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23rd February

Deuteronomy 4-6, Psalm 54

Bible in a Year
5 minutes
In this article
23rd February

Deuteronomy 4-6, Psalm 54

Bible in a Year
5 minutes


So far in Deuteronomy we’ve read through the beginning of Moses’ sermons to the new generation of Israelites. We noted how the perspective shifts, so now it seems like the narrator is looking back at this time in Israel’s history from their future and from the other side of the river.

We read as Moses recapped how the Israelites got here from Egypt. In particular we zoomed in on how this retelling showed us that the collective term of descendants of nephilim was Rephaim. Moses pointed out that everywhere their neighbouring nations had settled they had first driven out and killed all the Rephaim there.

In the same way, the Israelites will need to drive out and kill all the Rephaim in the land they enter. They are a sign of spiritual rebellion and must be removed.

Deuteronomy 4-6

Having recapped how they got to this point, Moses goes on to encourage the people to be faithful to their commitment to God. This begins with a call to listen (shema). This word and theme is going to come up again and again. Shema is more than just hearing. It’s hearing and taking in.

And so Moses encourages them to follow all the rules of God, not allowing themselves to be influenced by other religions to remove or add any. He then says if they stay committed to these laws then eventually the other nations will see how these rules have lead the Israelites to prosper, and will realise how wise these rules are and will want to follow them too.

We apply a similar way of thinking to our lives as Christians. If we are faithful to how God calls us to live it should develop a real peace and joy in our lives. When others see that peace and joy they are then more persuaded to live the way God says because they want what we have.

Moving on Moses challenges the Israelites not to get caught up in idolatry and reminding them that there is no God like their God, so they shouldn't worship anyone else. There’s two warnings here. The first is not to worship images they make with their own hands, be it an image they try to make of God, an image they make of their ancestors, or an image they make of animals.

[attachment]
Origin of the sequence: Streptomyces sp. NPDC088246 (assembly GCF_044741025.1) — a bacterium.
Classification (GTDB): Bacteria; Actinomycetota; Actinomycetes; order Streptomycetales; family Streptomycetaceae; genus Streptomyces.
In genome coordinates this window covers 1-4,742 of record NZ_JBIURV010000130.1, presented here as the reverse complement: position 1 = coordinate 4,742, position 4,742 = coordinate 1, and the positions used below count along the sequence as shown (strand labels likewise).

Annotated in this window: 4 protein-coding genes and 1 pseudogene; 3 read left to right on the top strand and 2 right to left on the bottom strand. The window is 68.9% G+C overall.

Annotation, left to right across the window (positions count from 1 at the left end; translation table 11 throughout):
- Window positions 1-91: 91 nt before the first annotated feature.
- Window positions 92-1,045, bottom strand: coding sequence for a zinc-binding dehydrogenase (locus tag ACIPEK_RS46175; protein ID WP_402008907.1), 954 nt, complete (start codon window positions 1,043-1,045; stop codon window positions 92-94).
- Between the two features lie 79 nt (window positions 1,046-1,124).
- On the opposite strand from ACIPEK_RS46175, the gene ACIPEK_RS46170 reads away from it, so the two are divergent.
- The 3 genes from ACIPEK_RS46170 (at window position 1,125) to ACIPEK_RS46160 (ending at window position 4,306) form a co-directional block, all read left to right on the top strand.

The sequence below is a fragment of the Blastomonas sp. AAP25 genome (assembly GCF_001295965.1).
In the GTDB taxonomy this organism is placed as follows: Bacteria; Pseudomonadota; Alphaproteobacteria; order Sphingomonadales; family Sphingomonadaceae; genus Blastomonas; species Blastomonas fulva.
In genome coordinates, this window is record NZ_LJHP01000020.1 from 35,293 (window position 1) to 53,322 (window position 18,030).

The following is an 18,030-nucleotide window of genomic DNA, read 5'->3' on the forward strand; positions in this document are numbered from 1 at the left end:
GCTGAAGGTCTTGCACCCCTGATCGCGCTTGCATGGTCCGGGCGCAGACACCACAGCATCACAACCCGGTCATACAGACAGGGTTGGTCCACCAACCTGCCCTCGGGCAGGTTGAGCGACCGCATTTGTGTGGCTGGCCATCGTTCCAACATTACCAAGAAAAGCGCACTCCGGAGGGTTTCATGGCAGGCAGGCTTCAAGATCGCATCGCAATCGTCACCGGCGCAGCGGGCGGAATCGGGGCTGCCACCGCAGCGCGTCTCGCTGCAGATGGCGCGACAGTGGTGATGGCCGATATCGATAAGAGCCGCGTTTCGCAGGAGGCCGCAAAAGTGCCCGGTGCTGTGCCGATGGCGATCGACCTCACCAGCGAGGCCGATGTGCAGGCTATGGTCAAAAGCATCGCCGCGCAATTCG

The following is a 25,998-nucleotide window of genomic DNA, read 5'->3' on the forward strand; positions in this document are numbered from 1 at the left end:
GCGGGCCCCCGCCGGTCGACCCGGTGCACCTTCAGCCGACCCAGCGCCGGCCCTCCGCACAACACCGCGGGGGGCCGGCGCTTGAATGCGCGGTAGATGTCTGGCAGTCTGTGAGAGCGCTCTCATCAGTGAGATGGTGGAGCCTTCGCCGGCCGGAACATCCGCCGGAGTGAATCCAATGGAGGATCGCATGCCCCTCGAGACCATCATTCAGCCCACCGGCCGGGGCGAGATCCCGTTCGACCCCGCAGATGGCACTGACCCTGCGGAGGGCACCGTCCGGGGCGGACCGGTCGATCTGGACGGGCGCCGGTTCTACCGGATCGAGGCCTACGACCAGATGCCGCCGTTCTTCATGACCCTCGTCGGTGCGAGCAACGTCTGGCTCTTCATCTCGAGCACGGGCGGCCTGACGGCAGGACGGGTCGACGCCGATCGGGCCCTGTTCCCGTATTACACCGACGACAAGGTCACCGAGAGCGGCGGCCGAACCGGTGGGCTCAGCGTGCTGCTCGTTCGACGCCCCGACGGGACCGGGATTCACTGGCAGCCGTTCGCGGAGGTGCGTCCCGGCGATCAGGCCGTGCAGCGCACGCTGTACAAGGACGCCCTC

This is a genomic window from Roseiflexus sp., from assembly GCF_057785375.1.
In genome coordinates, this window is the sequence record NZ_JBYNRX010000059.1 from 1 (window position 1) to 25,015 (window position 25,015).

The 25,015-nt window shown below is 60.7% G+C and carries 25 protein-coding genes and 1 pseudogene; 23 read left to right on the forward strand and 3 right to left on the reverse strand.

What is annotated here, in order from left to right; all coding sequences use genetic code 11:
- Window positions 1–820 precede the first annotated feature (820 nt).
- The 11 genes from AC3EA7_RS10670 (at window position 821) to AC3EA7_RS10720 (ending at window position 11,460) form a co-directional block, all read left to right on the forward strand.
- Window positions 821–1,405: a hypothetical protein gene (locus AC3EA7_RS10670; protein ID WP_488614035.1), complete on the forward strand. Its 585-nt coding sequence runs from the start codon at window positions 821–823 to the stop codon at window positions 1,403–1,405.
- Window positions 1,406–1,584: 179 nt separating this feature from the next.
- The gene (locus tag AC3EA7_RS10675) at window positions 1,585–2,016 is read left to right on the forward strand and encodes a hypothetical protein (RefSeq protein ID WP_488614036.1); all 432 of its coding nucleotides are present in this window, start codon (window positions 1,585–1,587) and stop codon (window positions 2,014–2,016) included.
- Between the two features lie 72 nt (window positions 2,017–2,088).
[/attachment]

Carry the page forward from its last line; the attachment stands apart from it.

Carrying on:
These are all just some items made out of wood, metal, or clay. Why should they pay them any attention when they themselves are images of God, and they have access to God himself. They cannot hear (shema) the people like God does.

The other warning is to not look at the sun, moon, or stars and worship them. The host of heaven. These were seen as spiritual beings, and while real and powerful, unlike the images the humans make themselves, they are not to be worship. They too are just images of God and do not compare with him.

It even says of these spiritual beings “that the Lord your God has allotted to all the peoples under the whole heaven.” (Deuteronomy 4:19).

Not only does this highlight God’s authority over these spiritual beings, but also hinted at what we mentioned back in Genesis 10-11, that God allotted different spiritual beings over the different nations. They are meant to be national spiritual guardians, not God’s to be worshipped.

Moses then reminds them of the 10 Commandments, the basis for all the other laws. Multiple times the Israelites are to hear (shema) the word of God, and even that God hears their word (Deuteronomy 5:28).

He then summarises this into the most important law, ""Hear, O Israel: The Lord our God, the Lord is one. You shall love the Lord your God with all your heart and with all your soul and with all your might." (Deuteronomy 6:4-5) This is known as the Shema because of that strong call to hear, and to this day Orthodox Jews will pray this daily.

Not only are they to hear, but they’re also to remember. They are to remember what God has done, and remember his commandments. They are to tell their children and their children these things so that they hear and remember.

Going forward, Moses is going to continue to encourage the Israelites to remain faithful to God's law for a few more chapters, before moving onto going through the laws one more time to remind them of what they all are.

Psalm 54

This psalm is associated with David, specifically referencing the Ziphites who were a group from the tribe of Judah, the same tribe as David, and betrayed him twice (1 Samuel 23:19; 26:1). The psalm falls into the category of lament psalm.

Psalm 54:1-2 - A request

Psalm 54:3 - The problem

Psalm 54:4-5 - A declaration of trust

Psalm 54:6-7 - The psalmist’s response

The psalm opens with two of the most common requests of God; save me, and hear me. There’s nothing worse than that feeling that God is blind to your struggle or hiding from you. The psalmist wants to know that God hears them and will rescue them.

The psalmist then brings his struggle. Wicked men have risen up against them. They seek the psalmist’s life and do not care about what God wants.

Having shared his problem with God and asked for help, the psalmist now declares their trust in God. The Lord helps and sustains the psalmist. He also repays the wicked with their own wickedness, because he is faithful to his people.

Confident now that God will answer, the psalmist turns to how they will respond to God’s goodness. They will make offerings and sacrifices, and give thanks to God for his goodness. These would have been public demonstrations, so that others can see the goodness God has done to the psalmist.

Anything you think I've missed? Maybe you've got a question that still needs answering. Send me a message over on my Instagram (@brynjoslin). I'd love to talk it through with you some more.

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